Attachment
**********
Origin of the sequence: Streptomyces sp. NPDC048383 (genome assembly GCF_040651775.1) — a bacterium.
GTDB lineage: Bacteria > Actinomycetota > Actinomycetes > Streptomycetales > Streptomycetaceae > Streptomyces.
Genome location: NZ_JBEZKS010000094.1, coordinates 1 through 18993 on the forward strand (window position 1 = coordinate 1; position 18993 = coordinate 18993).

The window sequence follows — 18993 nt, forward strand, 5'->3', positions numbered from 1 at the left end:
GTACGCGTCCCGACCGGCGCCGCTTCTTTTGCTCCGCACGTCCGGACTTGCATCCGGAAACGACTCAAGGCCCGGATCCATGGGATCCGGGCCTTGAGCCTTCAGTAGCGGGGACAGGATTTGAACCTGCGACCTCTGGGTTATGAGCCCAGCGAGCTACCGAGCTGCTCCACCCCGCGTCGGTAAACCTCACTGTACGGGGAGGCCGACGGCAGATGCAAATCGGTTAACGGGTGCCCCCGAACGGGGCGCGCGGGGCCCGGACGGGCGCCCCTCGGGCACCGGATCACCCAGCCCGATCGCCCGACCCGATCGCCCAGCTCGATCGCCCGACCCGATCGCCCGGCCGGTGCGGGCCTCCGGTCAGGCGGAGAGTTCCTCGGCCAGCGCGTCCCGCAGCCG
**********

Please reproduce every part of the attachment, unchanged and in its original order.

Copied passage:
Origin of the sequence: Streptomyces sp. NPDC048383 (genome assembly GCF_040651775.1) — a bacterium.
GTDB lineage: Bacteria > Actinomycetota > Actinomycetes > Streptomycetales > Streptomycetaceae > Streptomyces.
Genome location: NZ_JBEZKS010000094.1, coordinates 1 through 18993 on the forward strand (window position 1 = coordinate 1; position 18993 = coordinate 18993).

The window sequence follows — 18993 nt, forward strand, 5'->3', positions numbered from 1 at the left end:
GTACGCGTCCCGACCGGCGCCGCTTCTTTTGCTCCGCACGTCCGGACTTGCATCCGGAAACGACTCAAGGCCCGGATCCATGGGATCCGGGCCTTGAGCCTTCAGTAGCGGGGACAGGATTTGAACCTGCGACCTCTGGGTTATGAGCCCAGCGAGCTACCGAGCTGCTCCACCCCGCGTCGGTAAACCTCACTGTACGGGGAGGCCGACGGCAGATGCAAATCGGTTAACGGGTGCCCCCGAACGGGGCGCGCGGGGCCCGGACGGGCGCCCCTCGGGCACCGGATCACCCAGCCCGATCGCCCGACCCGATCGCCCAGCTCGATCGCCCGACCCGATCGCCCGGCCGGTGCGGGCCTCCGGTCAGGCGGAGAGTTCCTCGGCCAGCGCGTCCCGCAGCCG